To detect the expression and location of GFRα1 and GDNF, three rats were randomly chosen from the NBP group for in situ hybridization and immunohistochemistry. The hippocampus of the rats were harvested and cut into 20-μm thick sections. The sections were fixed in 4% paraformaldehyde and acetylated with 0.25% acetic anhydride. Prior to hybridization with the probes for 12–16 h (37°C), the sections were prehybridized in a hybridization solution without probes. Subsequently, the sections were blocked at 37°C for 1 h, immersed in a second antibody (1: 1000) at 4°C overnight, and finally visualized with a fluorescent microscope (Nikon, Japan).
Transmission Electron Microscopy
Fresh hippocampal tissues (n = 5 per group) were cut into pieces of 1 mm3, and fixed in a 2.5% glutaraldehyde solution overnight at 4°C. Specimens were rinsed with PBS, then soaked in osmium tetroxide. After dehydration in acetone, specimens were embedded in epoxide resin, and 70-nm in thickness for sections. Specimens were then stained with uranyl acetate followed by lead citrate. Lastly, ultrastructural changes of neurons were imaged using a TEM (HT7700, Hitachi, Japan).
Culture of Primary Hippocampal Neurons
Cultures of primary hippocampal neurons were extracted from E18-20 SD rat embryos as described previously, with some adjustments and improvements (Zhang et al., 2017). In brief, the hippocampus of the embryos (n > 20/every time) were dissected in a Dulbecco’s modified Eagle medium (DMEM) (high glucose) solution supplemented with a 10% fetal bovine serum (FBS) (Thermo Fisher Scientific, Gibco, United States) and 1% penicillin-streptomycin (Biological Industries, Israel), at 0–4°C. It was then digested with 0.125% trypsin-EDTA (Thermo Fisher Scientific, Gibco, United States) and 0.4 mg/ml deoxyribonuclease I (Worthington Biochemical Corporation, United States) for 15 min, at 37°C. After centrifugation at 1000 rpm for 5 min, samples were resuspended in a DMEM/F12 medium (Thermo Fisher Scientific, Gibco, United States) supplemented with 10% FBS and 1% penicillin-streptomycin. Viable cells were counted using 0.4% trypan blue (G-clone, Beijing, China) in a hemocytometer (QIUJING, Shanghai, China) and plated at a density of 2 × 105/mL into a 96-well plate pre-coated with poly-L-lysine (Sigma-Aldrich) (8–12 h). After 4 h, the culture medium was replaced with a serum-free neurobasal medium (Thermo Fisher Scientific, Gibco, United States) supplemented with 2% B-27 (Thermo Fisher Scientific, Gibco, United States) and 1% penicillin-streptomycin (Thermo Fisher Scientific, Gibco, United States). Half of the culture medium was replaced with fresh medium every 3 days.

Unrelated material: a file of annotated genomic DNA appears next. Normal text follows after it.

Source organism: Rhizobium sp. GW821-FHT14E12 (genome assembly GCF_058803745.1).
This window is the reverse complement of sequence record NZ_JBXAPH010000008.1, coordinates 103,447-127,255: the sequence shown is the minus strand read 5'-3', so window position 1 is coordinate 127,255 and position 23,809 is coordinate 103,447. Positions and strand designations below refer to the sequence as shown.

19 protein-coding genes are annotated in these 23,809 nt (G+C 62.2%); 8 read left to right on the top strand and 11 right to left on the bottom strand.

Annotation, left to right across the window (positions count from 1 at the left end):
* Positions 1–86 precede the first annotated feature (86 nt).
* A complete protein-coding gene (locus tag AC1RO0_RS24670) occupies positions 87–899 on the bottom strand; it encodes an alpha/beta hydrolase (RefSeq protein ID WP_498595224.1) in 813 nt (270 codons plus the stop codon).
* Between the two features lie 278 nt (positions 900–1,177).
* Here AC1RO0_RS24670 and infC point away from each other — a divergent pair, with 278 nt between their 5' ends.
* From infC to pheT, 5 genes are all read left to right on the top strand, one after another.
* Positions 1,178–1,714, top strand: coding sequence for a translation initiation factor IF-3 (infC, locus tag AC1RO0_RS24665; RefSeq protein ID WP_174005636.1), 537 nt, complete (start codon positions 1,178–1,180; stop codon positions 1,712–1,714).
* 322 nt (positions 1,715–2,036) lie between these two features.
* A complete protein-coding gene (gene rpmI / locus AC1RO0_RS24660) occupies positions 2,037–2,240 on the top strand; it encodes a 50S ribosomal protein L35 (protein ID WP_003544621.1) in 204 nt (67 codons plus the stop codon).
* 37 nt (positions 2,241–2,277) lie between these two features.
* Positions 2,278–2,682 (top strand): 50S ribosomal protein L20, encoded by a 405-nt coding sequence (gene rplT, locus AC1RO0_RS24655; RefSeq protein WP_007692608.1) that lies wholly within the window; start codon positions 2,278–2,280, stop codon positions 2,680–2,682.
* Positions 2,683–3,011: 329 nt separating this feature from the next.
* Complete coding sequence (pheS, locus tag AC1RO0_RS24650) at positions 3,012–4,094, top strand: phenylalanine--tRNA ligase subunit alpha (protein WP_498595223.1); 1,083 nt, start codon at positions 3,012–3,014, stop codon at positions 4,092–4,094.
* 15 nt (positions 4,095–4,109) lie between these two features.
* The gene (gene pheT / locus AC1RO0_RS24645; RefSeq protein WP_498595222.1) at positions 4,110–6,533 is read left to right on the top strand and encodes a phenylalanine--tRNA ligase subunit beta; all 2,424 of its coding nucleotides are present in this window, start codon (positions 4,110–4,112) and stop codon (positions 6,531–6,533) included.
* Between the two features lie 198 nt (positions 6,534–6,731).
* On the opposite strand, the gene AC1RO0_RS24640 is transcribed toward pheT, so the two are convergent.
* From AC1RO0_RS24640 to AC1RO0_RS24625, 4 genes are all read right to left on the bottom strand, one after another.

Oxygen-Glucose Deprivation/Reperfusion and Drug Treatment in vitro
Existing studies have adopted OGD/R to simulate CCH model in vitro (Zhang et al., 2017; Mao et al., 2019). On day 7, the medium was replaced with DMEM without glucose (Thermo Fisher Scientific, Gibco, United States) and the neurons were incubated in an AnaeroPack®-Anaero (MGC AnaeroPack Series, Japan) to induce OGD injury at 37°C for 1 h. The medium was then replaced with serum-free neurobasal medium supplemented with 2% B-27 to induce reperfusion (R). For concurrent treatment, NBP (60 μM) (Supplementary Figures S4f,g) was present in the culture medium during initial OGD 1 h to R 24 h (25 h in total). Then the medium was replaced with serum-free neurobasal medium supplemented with 2% B27. At R 36 h after OGD (at OGD 1 h/R 36 h), Ret inhibitor (Ret i, NVP-AST487, 5 μM, MedChemExpress, MCE, China) was added and cultured for another 12 h (R 36 h to R 48 h) to inhibit expression of Ret (Supplementary Figures S4h,i). NVP-AST487 is a Ret kinase inhibitor, inhibiting Ret autophosphorylation and activation of downstream effectors. In addition, expression of both GDNF and GFRα1 are markedly inhibited by coincubation with NVP-AST487.
Cell Survival Assays
Neuron viability was assessed by Cell Counting Kit-8 (CCK-8) detection (450 nm) at 48 h after OGD, and before measurement cells were incubated with 10 μL CCK-8 (Dojindo, Japan) in 90 μL fresh serum-free neurobasal complete medium for 4 h at 37°C. All samples were assayed in five replicates and each experiment was repeated at least five times.